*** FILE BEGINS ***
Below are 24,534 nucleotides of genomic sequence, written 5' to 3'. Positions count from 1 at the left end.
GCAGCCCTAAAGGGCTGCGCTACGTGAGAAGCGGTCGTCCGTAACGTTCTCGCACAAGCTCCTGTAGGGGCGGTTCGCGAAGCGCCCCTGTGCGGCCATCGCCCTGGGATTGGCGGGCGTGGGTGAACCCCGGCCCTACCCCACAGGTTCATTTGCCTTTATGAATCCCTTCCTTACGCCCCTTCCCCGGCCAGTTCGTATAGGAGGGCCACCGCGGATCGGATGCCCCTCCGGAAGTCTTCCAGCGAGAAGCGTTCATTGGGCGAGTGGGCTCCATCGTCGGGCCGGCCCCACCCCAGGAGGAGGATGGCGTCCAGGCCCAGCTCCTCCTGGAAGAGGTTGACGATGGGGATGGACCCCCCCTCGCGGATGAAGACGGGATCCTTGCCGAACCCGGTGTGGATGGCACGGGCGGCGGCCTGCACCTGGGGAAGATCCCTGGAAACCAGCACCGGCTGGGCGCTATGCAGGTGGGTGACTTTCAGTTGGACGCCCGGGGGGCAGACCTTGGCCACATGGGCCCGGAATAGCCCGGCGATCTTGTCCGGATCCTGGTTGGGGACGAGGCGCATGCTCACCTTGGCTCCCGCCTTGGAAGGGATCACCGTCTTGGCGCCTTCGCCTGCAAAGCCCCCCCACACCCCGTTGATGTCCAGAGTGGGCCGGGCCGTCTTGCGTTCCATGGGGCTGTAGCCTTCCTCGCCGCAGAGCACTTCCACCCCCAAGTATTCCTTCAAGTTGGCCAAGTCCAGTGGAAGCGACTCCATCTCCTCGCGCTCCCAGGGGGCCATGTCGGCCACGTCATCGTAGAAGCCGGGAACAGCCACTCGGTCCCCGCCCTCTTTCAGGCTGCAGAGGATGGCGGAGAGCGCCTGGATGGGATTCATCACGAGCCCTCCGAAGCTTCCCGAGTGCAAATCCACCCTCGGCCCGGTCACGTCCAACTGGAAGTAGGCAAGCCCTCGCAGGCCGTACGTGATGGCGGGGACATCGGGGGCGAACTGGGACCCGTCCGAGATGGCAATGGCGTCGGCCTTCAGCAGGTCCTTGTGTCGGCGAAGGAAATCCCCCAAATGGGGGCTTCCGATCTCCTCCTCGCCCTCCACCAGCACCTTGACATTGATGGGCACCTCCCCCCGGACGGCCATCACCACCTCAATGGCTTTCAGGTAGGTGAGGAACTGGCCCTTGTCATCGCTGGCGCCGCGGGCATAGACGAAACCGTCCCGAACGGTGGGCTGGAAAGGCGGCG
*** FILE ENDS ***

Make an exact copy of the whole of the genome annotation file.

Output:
Below are 24,534 nucleotides of genomic sequence, written 5' to 3'. Positions count from 1 at the left end.
GCAGCCCTAAAGGGCTGCGCTACGTGAGAAGCGGTCGTCCGTAACGTTCTCGCACAAGCTCCTGTAGGGGCGGTTCGCGAAGCGCCCCTGTGCGGCCATCGCCCTGGGATTGGCGGGCGTGGGTGAACCCCGGCCCTACCCCACAGGTTCATTTGCCTTTATGAATCCCTTCCTTACGCCCCTTCCCCGGCCAGTTCGTATAGGAGGGCCACCGCGGATCGGATGCCCCTCCGGAAGTCTTCCAGCGAGAAGCGTTCATTGGGCGAGTGGGCTCCATCGTCGGGCCGGCCCCACCCCAGGAGGAGGATGGCGTCCAGGCCCAGCTCCTCCTGGAAGAGGTTGACGATGGGGATGGACCCCCCCTCGCGGATGAAGACGGGATCCTTGCCGAACCCGGTGTGGATGGCACGGGCGGCGGCCTGCACCTGGGGAAGATCCCTGGAAACCAGCACCGGCTGGGCGCTATGCAGGTGGGTGACTTTCAGTTGGACGCCCGGGGGGCAGACCTTGGCCACATGGGCCCGGAATAGCCCGGCGATCTTGTCCGGATCCTGGTTGGGGACGAGGCGCATGCTCACCTTGGCTCCCGCCTTGGAAGGGATCACCGTCTTGGCGCCTTCGCCTGCAAAGCCCCCCCACACCCCGTTGATGTCCAGAGTGGGCCGGGCCGTCTTGCGTTCCATGGGGCTGTAGCCTTCCTCGCCGCAGAGCACTTCCACCCCCAAGTATTCCTTCAAGTTGGCCAAGTCCAGTGGAAGCGACTCCATCTCCTCGCGCTCCCAGGGGGCCATGTCGGCCACGTCATCGTAGAAGCCGGGAACAGCCACTCGGTCCCCGCCCTCTTTCAGGCTGCAGAGGATGGCGGAGAGCGCCTGGATGGGATTCATCACGAGCCCTCCGAAGCTTCCCGAGTGCAAATCCACCCTCGGCCCGGTCACGTCCAACTGGAAGTAGGCAAGCCCTCGCAGGCCGTACGTGATGGCGGGGACATCGGGGGCGAACTGGGACCCGTCCGAGATGGCAATGGCGTCGGCCTTCAGCAGGTCCTTGTGTCGGCGAAGGAAATCCCCCAAATGGGGGCTTCCGATCTCCTCCTCGCCCTCCACCAGCACCTTGACATTGATGGGCACCTCCCCCCGGACGGCCATCACCACCTCAATGGCTTTCAGGTAGGTGAGGAACTGGCCCTTGTCATCGCTGGCGCCGCGGGCATAGACGAAACCGTCCCGAACGGTGGGCTGGAAAGGCGGCG